Board 80P is placed in vacuum chamber 12 and supported by any suitable means that does not interfere with the working of tester 10. Vacuum pump 14 evacuates volume 13 to a rough vacuum.
Image Acquisition. FIG. 3 is an enlarged representation of the image acquisition elements of FIG. 1 by which tester 10 determines the location of test trace 85T in chamber 12C relative to the optical path components. Preferably, the initial accuracy of either manual or machine placement of board 80P within chamber 12 is approximately +/−0.040 inch. The precise location of placement of board 80P is determined through the use of image acquisition. Controller 70 includes a computer and contains a mapping of traces 85 and other indicia on board 80P. Controller 70 via path 71U directs upper servo mechanism 30U which in turn will rotate upper galvo beam mirror 45U to a predetermined position that will capture the image of a fiducial, a recognizable feature, on upper side 81U of board 80P. This image will be reflected through scan lens 46U, upper galvo beam mirror 45U, through upper high reflector 41U, and through upper telescope vision system 47U to upper CCD acquisition system 48U which is connected by line 72U to controller 70. The actual position of the fiducial will be compared to the position data supplied by controller 70. This process will be repeated for a second and perhaps a third known fiducial. The resulting data will provide an X,Y offset and/or scaling factor that will be applied to position data for each of the upper end pads 87EU of test traces 85T on board 80P.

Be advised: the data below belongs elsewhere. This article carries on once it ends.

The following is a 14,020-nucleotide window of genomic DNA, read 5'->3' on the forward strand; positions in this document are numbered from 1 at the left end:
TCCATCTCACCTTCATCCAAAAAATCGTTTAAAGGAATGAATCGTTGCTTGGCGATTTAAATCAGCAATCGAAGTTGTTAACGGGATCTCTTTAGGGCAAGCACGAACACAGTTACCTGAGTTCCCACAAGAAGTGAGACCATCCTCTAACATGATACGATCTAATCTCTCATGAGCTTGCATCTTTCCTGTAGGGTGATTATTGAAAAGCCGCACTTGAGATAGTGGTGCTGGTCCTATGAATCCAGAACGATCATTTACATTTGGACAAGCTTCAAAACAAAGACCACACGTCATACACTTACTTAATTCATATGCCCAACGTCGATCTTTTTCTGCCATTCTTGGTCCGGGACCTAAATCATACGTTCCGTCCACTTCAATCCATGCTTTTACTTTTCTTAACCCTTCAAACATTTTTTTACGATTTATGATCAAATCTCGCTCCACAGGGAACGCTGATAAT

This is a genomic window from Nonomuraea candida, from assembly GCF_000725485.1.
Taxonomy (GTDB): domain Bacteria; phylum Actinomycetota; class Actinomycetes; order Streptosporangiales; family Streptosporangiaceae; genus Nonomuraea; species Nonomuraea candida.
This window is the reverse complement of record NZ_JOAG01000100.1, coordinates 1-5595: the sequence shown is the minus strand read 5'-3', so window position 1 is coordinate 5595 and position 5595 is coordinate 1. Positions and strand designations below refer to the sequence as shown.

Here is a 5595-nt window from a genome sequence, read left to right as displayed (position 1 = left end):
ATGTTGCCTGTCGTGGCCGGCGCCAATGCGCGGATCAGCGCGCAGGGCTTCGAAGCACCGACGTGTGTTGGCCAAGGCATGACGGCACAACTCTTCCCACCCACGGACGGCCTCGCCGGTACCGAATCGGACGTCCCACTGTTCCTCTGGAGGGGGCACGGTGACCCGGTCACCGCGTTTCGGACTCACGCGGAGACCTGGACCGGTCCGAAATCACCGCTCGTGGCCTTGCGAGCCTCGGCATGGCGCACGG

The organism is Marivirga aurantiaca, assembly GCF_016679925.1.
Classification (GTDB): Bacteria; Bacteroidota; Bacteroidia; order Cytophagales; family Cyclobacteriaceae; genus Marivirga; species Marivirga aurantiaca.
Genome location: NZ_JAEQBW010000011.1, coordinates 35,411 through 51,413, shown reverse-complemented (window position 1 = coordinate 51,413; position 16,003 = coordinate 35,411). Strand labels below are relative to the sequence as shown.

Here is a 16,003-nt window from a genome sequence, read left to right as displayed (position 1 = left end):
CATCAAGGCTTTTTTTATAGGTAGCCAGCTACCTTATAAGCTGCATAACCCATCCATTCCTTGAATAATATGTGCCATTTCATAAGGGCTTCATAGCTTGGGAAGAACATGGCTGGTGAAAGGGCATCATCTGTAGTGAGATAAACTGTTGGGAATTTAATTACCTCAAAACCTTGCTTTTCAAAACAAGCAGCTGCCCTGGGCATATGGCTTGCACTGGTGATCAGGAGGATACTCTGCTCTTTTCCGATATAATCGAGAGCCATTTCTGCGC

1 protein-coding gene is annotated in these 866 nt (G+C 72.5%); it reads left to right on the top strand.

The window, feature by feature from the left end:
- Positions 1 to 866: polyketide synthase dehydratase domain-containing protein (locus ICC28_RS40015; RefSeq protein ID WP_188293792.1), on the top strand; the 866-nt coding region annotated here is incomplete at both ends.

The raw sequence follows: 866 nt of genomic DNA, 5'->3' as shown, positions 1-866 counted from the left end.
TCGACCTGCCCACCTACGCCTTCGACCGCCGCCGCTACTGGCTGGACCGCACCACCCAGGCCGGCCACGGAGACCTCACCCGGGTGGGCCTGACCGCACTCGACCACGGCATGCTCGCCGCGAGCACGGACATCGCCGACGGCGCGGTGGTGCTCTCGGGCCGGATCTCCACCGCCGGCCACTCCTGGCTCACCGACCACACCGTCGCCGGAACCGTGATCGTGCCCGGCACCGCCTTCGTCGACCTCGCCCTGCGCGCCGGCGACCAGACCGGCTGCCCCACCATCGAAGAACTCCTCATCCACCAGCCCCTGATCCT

In a like manner, controller 70 via line 71L will direct lower servo mechanism 30L, which in turn will rotate lower galvo beam mirror 45L to a predetermined position that will capture the image of a fiducial on the lower side 81L of board 80P. This image will be reflected through scan lens 46L, lower beam galvo beam mirror 45L, through first lower high reflector 41LS, and through the lower telescope vision system 47L to the lower CCD acquisition system 48L which is connected by line 72L to controller 70. The actual position of the fiducial will be compared to the position data supplied by controller 70. This process will be repeated for a second and perhaps a third known fiducial. The resulting data will provide an X,Y offset and/or a scaling factor that will be applied to position data for each of the lower end pads 87EL of test traces 85T on board 80P.
Performing this task on both sides of board 80P not only corrects for inaccuracy of positioning of board 80P, but, in addition, accounts for any inaccuracy of registration or alignment of the pattern of the traces on the upper side 81U of board 80P versus the pattern of the traces on the lower side 81L of board 80P, as well as material stretch and shrinkage.
In this manner, controller 70 knows the physical position of traces 85 on board 80P relative to optical path components.
Optical Beam Path. FIG. 4 is a enlarged representation of the electromagnetic source means 20 and optical beam path elements of FIG. 1. Electromagnetic source means 20 generally comprises a source of electromagnetic radiation 21, such as ultraviolet laser 22, for producing a beam 24 of electromagnetic radiation such as of ultraviolet light, and optical path components 40, including a beam splitter 42 for splitting beam 24 into upper and lower beams 24U, 24L, for directing beams 24U, 24L onto chamber 12C. Although a single source 21 is shown for producing beams 24U, 24L, multiple sources could be used. Laser 22 may be continuous wave, pulsed, q-switched or mode-locked. Q-switched is preferred.